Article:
Taxi drivers in Guangzhou aren’t too happy with the way their sector has been changing. They are seeing their livelihoods dwindle after the introduction of Uber-like services and “black taxis” which are sort of like the NYC dollar cab. Most of the 40,000 taxi cab drivers have actually been on strike.
Their demands appear to be (as quoted by the libcom.org author of the piece on this strike):
Rigorous suppression of black cabs, imitation cabs, Conghua and Qingyuan cabs (from other localities, not licensed to work in the urban area)
Reasonable decreases in fees, reasonable increases in natural gas subsidies
Adjustment to overly low start-up prices and idling fees, and to the 35 mile min
Are there things that American taxi cab drivers can learn from the strikers in Guangzhou or vice-versa?
There is one thing to be concerned about and that is cab drivers overreaching. They could end up looking like an industry lobby seeking favor; when the truth is that they are working people trying to sustain their livelihoods.
Take this suggestion:
The fee regime for taxi drivers needs to be amended, but to increase fees for the customer may lose them (the cab drivers) popular support when instead they could fight to wrest of control of profits from the company, taking control of cars back into driver hands and making as much money as their black cab friends, through an association of their own.
I was curious as to what the homepages of Google China and Google Hong Kong would be displaying in light of the fact that in the West it appears we’re supposed to be celebrating the collapse of the U.S.S.R.
Elsewhere. . .
Even the homepage for Google India mentions the Berlin Wall collapse. So is Google trying not to anger China and self-censor or are they continuing to allow themselves to be censored by China as has been the case for many years now. Keep in mind that the Chinese government relentlessly tries to hack Google.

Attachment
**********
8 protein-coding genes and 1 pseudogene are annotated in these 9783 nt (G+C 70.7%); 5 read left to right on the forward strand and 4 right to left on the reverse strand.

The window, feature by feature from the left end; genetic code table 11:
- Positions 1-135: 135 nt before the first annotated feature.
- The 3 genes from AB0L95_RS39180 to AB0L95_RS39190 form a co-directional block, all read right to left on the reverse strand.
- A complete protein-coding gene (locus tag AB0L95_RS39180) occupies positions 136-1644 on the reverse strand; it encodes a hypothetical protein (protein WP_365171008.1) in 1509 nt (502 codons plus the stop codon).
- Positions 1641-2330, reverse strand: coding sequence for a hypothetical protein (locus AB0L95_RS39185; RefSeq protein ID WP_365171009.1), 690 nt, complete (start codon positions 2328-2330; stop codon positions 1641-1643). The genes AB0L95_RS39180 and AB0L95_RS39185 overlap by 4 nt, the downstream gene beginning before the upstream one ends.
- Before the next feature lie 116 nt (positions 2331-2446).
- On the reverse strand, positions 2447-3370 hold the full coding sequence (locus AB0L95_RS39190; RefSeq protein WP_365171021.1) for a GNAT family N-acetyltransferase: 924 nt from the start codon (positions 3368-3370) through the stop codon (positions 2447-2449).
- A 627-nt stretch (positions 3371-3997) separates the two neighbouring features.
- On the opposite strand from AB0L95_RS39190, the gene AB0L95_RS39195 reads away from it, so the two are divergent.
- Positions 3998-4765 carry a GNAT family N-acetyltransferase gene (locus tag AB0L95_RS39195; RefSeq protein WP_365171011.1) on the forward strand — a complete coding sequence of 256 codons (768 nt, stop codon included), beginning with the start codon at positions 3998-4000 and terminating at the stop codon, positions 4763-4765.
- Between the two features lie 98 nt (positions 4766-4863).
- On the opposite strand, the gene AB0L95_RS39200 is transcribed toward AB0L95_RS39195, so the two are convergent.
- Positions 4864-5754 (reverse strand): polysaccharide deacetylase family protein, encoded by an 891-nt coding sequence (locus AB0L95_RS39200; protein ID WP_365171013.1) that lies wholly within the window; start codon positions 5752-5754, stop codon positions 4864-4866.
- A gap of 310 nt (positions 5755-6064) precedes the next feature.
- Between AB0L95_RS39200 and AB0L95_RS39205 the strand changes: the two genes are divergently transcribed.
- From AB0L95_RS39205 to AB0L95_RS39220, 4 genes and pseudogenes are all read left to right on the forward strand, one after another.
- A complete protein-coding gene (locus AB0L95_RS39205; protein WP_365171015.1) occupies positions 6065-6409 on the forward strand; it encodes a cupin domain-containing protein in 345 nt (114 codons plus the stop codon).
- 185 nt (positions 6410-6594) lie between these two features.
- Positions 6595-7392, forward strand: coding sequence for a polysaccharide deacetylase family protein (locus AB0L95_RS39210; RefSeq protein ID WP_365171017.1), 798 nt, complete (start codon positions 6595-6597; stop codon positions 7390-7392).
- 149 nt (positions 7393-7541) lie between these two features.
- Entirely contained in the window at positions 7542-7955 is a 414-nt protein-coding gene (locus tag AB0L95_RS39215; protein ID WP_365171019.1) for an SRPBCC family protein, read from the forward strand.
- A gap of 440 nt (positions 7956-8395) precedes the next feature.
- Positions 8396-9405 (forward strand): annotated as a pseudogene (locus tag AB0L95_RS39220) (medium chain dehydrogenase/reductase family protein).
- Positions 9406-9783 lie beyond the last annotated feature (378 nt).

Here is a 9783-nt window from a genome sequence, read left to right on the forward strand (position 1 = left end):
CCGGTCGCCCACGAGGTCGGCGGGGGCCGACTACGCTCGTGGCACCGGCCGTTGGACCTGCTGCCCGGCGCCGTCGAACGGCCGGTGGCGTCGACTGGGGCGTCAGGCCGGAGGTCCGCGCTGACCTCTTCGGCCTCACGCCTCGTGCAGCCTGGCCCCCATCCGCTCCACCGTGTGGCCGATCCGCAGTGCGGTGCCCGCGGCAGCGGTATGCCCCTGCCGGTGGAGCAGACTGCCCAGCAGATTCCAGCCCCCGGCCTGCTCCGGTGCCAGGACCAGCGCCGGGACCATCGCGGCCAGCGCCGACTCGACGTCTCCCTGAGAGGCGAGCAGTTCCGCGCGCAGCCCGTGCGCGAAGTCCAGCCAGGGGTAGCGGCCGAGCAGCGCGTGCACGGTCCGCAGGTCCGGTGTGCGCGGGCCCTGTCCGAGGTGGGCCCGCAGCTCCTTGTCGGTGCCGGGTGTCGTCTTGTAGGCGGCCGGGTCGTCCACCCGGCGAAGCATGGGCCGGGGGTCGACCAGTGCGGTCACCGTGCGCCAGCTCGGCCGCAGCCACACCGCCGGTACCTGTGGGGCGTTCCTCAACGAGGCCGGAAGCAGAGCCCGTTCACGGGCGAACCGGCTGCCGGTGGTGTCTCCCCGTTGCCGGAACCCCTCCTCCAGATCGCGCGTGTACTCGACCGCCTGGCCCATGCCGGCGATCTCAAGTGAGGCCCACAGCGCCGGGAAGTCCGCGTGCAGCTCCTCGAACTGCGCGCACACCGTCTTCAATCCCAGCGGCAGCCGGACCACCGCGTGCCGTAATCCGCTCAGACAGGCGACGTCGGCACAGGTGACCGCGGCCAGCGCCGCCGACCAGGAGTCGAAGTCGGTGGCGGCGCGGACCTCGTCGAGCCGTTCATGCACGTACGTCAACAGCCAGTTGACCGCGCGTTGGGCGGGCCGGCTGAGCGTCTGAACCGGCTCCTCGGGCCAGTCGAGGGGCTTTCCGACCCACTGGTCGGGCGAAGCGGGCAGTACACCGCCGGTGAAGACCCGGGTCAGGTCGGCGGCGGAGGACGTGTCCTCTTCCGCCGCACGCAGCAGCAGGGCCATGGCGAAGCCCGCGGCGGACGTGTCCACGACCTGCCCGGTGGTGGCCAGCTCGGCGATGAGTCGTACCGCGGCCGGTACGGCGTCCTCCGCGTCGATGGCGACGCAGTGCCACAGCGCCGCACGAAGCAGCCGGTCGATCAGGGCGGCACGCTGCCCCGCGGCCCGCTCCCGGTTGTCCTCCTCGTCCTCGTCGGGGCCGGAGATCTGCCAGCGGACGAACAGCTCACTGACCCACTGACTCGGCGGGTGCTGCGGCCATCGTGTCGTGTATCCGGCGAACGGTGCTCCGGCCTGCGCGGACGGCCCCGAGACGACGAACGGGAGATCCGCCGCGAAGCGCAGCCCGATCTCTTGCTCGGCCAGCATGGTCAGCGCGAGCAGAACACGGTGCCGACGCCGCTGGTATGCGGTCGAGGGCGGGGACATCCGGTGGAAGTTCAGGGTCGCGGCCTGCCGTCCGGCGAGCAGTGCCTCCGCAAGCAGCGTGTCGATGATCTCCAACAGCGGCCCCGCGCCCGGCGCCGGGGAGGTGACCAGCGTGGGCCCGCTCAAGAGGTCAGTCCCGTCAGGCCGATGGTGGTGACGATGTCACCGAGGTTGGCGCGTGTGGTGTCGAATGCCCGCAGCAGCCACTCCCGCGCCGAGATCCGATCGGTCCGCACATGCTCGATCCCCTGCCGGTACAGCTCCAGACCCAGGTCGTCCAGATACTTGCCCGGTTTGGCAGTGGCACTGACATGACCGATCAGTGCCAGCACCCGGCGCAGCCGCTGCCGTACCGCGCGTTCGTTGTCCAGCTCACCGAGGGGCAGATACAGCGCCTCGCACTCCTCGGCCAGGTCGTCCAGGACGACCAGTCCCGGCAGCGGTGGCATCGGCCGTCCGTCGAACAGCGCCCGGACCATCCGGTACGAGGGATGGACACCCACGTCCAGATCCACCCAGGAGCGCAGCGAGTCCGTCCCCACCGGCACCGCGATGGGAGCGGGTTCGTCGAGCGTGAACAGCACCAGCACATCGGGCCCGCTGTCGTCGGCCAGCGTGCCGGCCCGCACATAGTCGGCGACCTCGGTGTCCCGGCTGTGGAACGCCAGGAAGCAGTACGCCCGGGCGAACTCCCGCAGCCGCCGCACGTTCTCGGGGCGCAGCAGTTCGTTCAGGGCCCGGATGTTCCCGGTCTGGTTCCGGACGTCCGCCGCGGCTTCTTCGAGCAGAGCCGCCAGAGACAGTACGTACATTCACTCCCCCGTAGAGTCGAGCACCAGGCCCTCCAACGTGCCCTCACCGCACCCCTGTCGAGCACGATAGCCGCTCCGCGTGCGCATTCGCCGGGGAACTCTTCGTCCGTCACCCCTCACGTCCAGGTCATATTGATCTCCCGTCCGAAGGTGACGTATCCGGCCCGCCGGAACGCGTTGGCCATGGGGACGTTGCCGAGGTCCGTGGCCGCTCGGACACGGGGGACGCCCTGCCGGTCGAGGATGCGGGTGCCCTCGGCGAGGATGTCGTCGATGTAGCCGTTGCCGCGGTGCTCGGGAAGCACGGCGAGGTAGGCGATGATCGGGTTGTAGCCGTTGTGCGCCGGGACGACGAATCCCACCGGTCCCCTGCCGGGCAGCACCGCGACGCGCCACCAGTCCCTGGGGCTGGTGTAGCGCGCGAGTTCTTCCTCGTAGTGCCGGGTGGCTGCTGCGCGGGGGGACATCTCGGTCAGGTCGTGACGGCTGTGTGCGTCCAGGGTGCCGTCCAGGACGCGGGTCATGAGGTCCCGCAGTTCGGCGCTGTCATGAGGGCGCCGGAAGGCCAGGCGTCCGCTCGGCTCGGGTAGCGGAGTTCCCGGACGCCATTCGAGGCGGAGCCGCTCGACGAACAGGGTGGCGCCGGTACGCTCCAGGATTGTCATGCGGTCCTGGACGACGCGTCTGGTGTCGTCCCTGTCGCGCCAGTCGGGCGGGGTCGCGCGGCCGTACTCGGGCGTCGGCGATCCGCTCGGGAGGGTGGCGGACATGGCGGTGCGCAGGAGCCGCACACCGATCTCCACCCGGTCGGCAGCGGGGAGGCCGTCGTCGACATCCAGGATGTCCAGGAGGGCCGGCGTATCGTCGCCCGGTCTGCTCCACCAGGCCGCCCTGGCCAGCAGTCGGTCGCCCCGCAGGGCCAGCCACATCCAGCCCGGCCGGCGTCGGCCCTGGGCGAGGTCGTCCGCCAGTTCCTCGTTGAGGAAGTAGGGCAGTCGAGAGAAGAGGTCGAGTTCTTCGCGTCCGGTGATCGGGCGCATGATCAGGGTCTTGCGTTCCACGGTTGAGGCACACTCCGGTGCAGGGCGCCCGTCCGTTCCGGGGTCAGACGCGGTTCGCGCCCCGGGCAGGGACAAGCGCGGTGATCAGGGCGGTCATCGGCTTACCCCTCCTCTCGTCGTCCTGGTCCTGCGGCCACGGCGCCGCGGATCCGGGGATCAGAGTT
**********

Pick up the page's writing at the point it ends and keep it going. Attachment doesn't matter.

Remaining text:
I look at it as a government and economy being inclusive versus being extractive. This was the main thesis of the book Why Nations Fail.
The question of work styles may become intense as China becomes a developed country. China is a mercantilist country led by an elite focused on maximizing the country’s economic wealth and dominance. The U.S. is different in that it tries to maximize its elites wealth (via Congress), but not the country’s wealth (i.e. its people’s potential). A mercantilist country could out perform elites who are more focused extracting wealth from its people then developing them. This contradiction will make for increasing political fractures in the U. S. I’m not saying China is a paragon of democracy or that the U.S. is an authoritarian regime, but our economic system is rife with inequality and it extracts wealth from one class, those in the 99 percent, to give to those in the 1 percent and the 0.1 percent. If China is truly focused on maximizing wealth for the entire country and not just its elites, then we will see much different country in the next 50 years as compared to the United States. via The Future of Work.
I’ve always resented the Washington Consensus and its hegemonic designs for the rest of the world. For decades they’ve used the World Bank and the IMF to keep nations in poverty and subservient to Washington’s vision. Whether that was rolling back Communism or doing the bidding of the oil companies and defense industry.
The Washington Consensus is the reason for much of the conflict we’ve been through and still face today in the last 50 years or so. Latin America was destroyed because of it. We’ve supported some pretty horrible dictators through its policies.
Now in the year 2014, the BRIC nations making up Brazil, Russia, India, and China are making moves to step out on their own and away from the orbit of the beltway.
Barely noticed in the US press, but reported in the Economic Times, leaders of the BRICS group of emerging powers on Tuesday created a Shanghai-based development bank and a reserve fund to finance infrastructure projects and head off future economic crises. The funds are seen as counterweights to Western-led financial institutions.